This next step is where I differed from what I taught at Morrisburg. I've been seeing things on the Internet alluding to the Mr. Clean Magic Erasers being good as clay tools(if you don't know what I'm talking about, you can go see it here) though I haven't seen anything concrete (I haven't been looking too hard). So I thought I'd try this today. Tore a piece off one of the ones that I had, dampened it and tried running the bead on it. Beauty!!! It took away all of the fine scratches with no problems and I was ready to move onto the buffing.

At this point my bead is way too loose on the bit to make it useful for buffing. I switched to one of my other dremel tool attachments. I'm a complete newbie when it comes to the dremel tool. My husband gave me one for Christmas and I've been experimenting with it on and off. So this piece looked like it might work on the bead. But, as you can see after a couple of minutes buffing, the bead broke because one of the slices separated. No big deal unless you're making a matched pair, just remove the slice and put the bead back on. I played around on a variety of surfaces with the buffing. A shop towel paper towel seems to work just as well as anything.

And here's the finished buffed piece. All told, it's probably 10 minutes of polishing, but no scraped fingernails, and no futzing for many minutes before baking the bead trying to get a perfect cylinder.

Hope this helps. If anyone else discovers some modifications to what I've said here that make things even easier, I'd love to hear about them.



Sunday, June 1, 2008

Pinata inks and plastic flakes...

Hi Everyone,

I had an idea pop into my mind the other day which was to wonder what would happen if I added Pinata alcohol inks to those iridescent flakes that you can buy in craft and paper stores. Donna Kato uses the flakes in her tutorial for a faux opal here. So I played with adding a drop of Pinata Inks to about a tablespoon of the flakes and here are the results. I've put them on a thin layer of Liquid Kato and in the photo they're not baked. But, you get the idea. We had a lot of fun looking at the colours at Guild last week.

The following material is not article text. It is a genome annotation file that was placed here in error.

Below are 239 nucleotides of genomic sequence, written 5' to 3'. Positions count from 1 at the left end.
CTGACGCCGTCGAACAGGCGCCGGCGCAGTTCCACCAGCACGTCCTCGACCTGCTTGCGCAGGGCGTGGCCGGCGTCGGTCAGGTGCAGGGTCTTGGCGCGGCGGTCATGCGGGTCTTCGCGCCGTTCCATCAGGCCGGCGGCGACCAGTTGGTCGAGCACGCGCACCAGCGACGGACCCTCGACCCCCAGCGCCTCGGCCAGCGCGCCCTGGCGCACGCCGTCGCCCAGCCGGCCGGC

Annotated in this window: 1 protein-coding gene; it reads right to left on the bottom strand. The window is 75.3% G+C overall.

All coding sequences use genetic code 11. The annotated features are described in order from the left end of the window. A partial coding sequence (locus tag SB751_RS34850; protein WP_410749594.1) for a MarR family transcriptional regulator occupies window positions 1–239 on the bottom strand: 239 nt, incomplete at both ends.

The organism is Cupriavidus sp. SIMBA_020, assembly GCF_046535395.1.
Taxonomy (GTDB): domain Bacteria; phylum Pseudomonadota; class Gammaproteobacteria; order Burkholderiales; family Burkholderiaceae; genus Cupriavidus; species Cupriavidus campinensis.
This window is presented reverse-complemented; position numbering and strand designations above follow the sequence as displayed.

One of the neat things with the flakes is that the iridescence takes on whatever hue you add to them. So when you add the blue, it looks like the iridescence is to the blue side. But adding red brings the iridescence to the red side.

I'm sure others have come up with the same idea so apologies if anyone thinks I've taken their technique - one of those synchronous things.

I haven't done anything worth showing with them yet (though I do have a few mistakes to post later) - but so far the colours from the inks don't appear to bleed into the liquid clay. I did learn that if I applied the heat gun to them too long the flakes start to melt into the liquid clay and the effect is quite interesting. Once I play a bit more I'll post some photos.

In the mean time, if anyone wants to send me links to their photos with these flakes I'd be more than happy to post them here on my blog.



What a switch - clay tools for hardware tasks...

Hi Everyone,

I thought I'd post about a "reverse inspiration" I had. Our front door was accidentally covered in the wrong kind of paint last year and we've been watching it flake off over the course of the winter. So we've decided to strip it.

Here is a photo of the door after a lot of stripping has been done. The main part was pretty easy and now we're down to the fiddly trim to do as you can see in the photo.

Yesterday as I was working on it and whethering wouldn't it be easier to buy a new door (it is, but apparently we've got a very good quality door so it would be expensive), I was down to using my fingernails to do the tiny details. I was thinking to myself that I need a small version of a paint scraper.

And then the light bulb went off - I have clay tools that work as metal fingernails! Brought up these two tools and was as thrilled as I could be under the circumstances (which are that I still have to strip the door).
Here's the detail on the door after I've gone at it with the tools. I still use my fingernails but the clay thingies are very helpful. And we've still got a long way to go, all told it'll take probably 20 hours to finish the door.

We were going to call the original painter back to do it but since he didn't do a great job to start we decided it wasn't worth it.

While I promise not to post too many home renovation tasks here, I just loved how it's normally I'm in hardware stoors getting inspiration for clay but this time it's using clay tools for inspiration on how to make a hardware task easier.

That's it for now, next up - pinata inks and plastic flakes.